- By Region
State-run economies may have gained adherents in the aftermath of the financial crisis, but many asset managers still eschew emerging market companies where the government is a big shareholder.
That state-linked, listed companies should trade at a discount is almost an article of faith for many investors, who say these groups are frequently run as appendages of the state, rather than for the benefit of shareholders.
“There is a fear that these companies are not run for the benefit of shareholders, but for the wider economy,” says William Davies, head of global equities at Threadneedle.
Yet the shares of state-controlled emerging market companies have as a whole markedly outperformed private counterparts, both in the shorter and longer run.
Morgan Stanley has identified 122 companies in the MSCI Emerging Markets index that have a 30 per cent or higher state ownership. Collectively they have outperformed the benchmark index by a cumulative 260 per cent since January 2001, and by a third since the trough in October 2008.
“Co-investing with the state has historically been a winning proposition,” concludes Jonathan Garner, head of emerging market research at Morgan Stanley.
Mr Garner suggests several reasons for why these state-controlled companies have fared so well. Many are “national champions” that can benefit from state guaranteed loans or implicit support that lifts ratings and caps borrowing costs. Access to natural resources, specific budgetary allocations, tax benefits and regulatory exemptions also help.
Moreover, the reporting standards are often better than at smaller, private sector companies, and the trailing dividend yield – and the capital to cover these payments – is higher on average, Mr Garner points out.
Despite these advantages, the 122 government-related entities trade at a trailing price-to-earnings ratio of 7.9 times, a 31 per cent discount to the MSCI Emerging Markets index PE ratio, according to Morgan Stanley’s calculations. “This suggests significant relative value currently for the state-controlled group,” Mr Garner says.
Sam Vecht, head of emerging markets specialist team at BlackRock, says typically cheaper valuations of government-linked companies are a reason why their shares have fared better than faster-growing private companies.
“Value has massively outperformed growth in emerging markets, and these state-controlled companies in most cases offer more value than growth,” he says.
State ownership appears particularly beneficial in some sectors. By market capitalisation, almost two-thirds of the 122 state-controlled companies identified by Morgan Stanley are energy companies.
In this industry, government links can be advantageous, Mr Davies says. “Integrated oil companies sometimes struggle to make headway in some countries, while national oil companies enjoy the backing of their state, so in this case investors may benefit from aligning with the government.”
One example is Ecopetrol, Colombia’s state-controlled oil company. Since listing in 2007 its shares have appreciated almost four times in local currency terms. Since the October 2008 trough, the shares have rallied 191 per cent.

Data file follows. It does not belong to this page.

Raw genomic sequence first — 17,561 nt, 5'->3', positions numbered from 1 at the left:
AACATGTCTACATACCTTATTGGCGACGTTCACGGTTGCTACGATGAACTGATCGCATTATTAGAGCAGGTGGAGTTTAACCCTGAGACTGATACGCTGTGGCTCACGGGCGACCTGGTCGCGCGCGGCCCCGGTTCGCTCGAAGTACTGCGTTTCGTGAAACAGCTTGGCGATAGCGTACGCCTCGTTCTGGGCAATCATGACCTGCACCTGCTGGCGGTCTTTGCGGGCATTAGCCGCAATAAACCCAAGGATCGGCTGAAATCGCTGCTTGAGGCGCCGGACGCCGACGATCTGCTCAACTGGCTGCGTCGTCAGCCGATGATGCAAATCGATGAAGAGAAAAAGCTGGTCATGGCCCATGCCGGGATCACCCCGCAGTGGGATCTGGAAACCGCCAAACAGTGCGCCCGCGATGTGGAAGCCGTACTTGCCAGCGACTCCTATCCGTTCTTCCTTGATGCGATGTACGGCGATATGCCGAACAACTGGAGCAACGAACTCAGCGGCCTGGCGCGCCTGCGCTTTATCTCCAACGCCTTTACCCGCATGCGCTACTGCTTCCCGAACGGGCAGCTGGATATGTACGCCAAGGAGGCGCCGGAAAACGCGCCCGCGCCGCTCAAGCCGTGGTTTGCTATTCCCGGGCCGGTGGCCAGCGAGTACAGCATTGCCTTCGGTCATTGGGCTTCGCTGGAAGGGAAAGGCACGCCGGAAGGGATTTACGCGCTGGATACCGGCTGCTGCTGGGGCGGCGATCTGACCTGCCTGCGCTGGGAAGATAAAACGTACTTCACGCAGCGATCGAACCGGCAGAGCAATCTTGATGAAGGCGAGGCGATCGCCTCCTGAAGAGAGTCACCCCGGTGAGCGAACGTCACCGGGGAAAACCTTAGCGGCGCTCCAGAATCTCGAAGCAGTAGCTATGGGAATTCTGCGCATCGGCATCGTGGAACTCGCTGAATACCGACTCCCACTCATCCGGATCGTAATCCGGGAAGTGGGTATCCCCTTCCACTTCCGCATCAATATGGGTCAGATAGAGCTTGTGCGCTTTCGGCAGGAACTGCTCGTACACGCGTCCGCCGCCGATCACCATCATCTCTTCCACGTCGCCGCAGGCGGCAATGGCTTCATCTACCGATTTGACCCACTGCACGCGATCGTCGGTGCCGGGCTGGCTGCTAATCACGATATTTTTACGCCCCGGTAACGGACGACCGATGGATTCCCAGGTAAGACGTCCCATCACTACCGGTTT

“Ecopetrol is run like a private company, but enjoys all the benefits of state ownership,” says one fund manager.
Sberbank is another sterling performer. The Russian lender’s shares have soared 443 per cent since the October 2008 nadir, as the government’s stake has helped inoculate it against the damage wrought on many other banks by the financial crisis.
Indeed, although a government’s interests may occasionally run counter to the commercial concerns of minority shareholders, they are often no worse than those emerging market companies controlled by one family or dominant businessperson, argues Mark Mobius, executive chairman of Templeton Emerging Markets Group.
“I would say the risks are even greater with oligarch-controlled companies,” he says. “More and more governments realise that if they treat minority shareholders fairly, it will encourage more investment, and everyone wins.”
But not everyone is convinced that state-controlled companies are a winning bet.
Michael Wang, a strategist at Amiya Capital, an emerging markets-focused hedge fund, points out that a few big companies that have performed particularly strongly have boosted the overall performance.
“If you get your stock-picking right you could have made a lot of money, but there have been an equal number of state-controlled companies where you wouldn’t have made any money over the same period,” he says.
China’s state-controlled corporate behemoths are a good example of this. While China Mobile and China National Offshore Oil Corporation (Cnooc) have soared since listing, several Chinese banks, which dominate the local market, lend on government command rather than commercial interest and have disappointed many investors.
More recently, Petrobras and Vale, previously darlings of many emerging market investors, have lost favour on signs that the Brazilian government is taking a more activist, controlling role.
Fund managers agree that the quality of government-linked entities can be very disparate.
“It’s the nature of the state, and its ownership, that matters,” Mr Vecht cautions. “Some state-controlled companies have done really well and some have done very poorly.”